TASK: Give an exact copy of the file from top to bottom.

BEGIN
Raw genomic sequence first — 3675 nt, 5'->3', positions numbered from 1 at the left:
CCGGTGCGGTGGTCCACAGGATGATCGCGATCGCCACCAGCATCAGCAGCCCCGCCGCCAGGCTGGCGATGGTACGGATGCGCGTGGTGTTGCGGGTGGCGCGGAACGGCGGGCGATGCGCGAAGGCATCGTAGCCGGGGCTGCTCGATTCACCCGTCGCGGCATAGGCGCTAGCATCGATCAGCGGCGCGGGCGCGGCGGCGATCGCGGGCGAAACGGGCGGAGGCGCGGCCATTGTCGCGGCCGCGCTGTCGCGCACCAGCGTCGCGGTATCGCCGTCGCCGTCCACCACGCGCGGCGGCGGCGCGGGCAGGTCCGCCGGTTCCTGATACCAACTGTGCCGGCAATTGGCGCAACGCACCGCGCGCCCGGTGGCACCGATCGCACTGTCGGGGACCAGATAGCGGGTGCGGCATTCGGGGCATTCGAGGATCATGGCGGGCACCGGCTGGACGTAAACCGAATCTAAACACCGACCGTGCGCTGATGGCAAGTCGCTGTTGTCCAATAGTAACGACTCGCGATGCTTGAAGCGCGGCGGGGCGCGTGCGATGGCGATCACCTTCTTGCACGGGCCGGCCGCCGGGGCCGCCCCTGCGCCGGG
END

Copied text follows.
Raw genomic sequence first — 3675 nt, 5'->3', positions numbered from 1 at the left:
CCGGTGCGGTGGTCCACAGGATGATCGCGATCGCCACCAGCATCAGCAGCCCCGCCGCCAGGCTGGCGATGGTACGGATGCGCGTGGTGTTGCGGGTGGCGCGGAACGGCGGGCGATGCGCGAAGGCATCGTAGCCGGGGCTGCTCGATTCACCCGTCGCGGCATAGGCGCTAGCATCGATCAGCGGCGCGGGCGCGGCGGCGATCGCGGGCGAAACGGGCGGAGGCGCGGCCATTGTCGCGGCCGCGCTGTCGCGCACCAGCGTCGCGGTATCGCCGTCGCCGTCCACCACGCGCGGCGGCGGCGCGGGCAGGTCCGCCGGTTCCTGATACCAACTGTGCCGGCAATTGGCGCAACGCACCGCGCGCCCGGTGGCACCGATCGCACTGTCGGGGACCAGATAGCGGGTGCGGCATTCGGGGCATTCGAGGATCATGGCGGGCACCGGCTGGACGTAAACCGAATCTAAACACCGACCGTGCGCTGATGGCAAGTCGCTGTTGTCCAATAGTAACGACTCGCGATGCTTGAAGCGCGGCGGGGCGCGTGCGATGGCGATCACCTTCTTGCACGGGCCGGCCGCCGGGGCCGCCCCTGCGCCGGG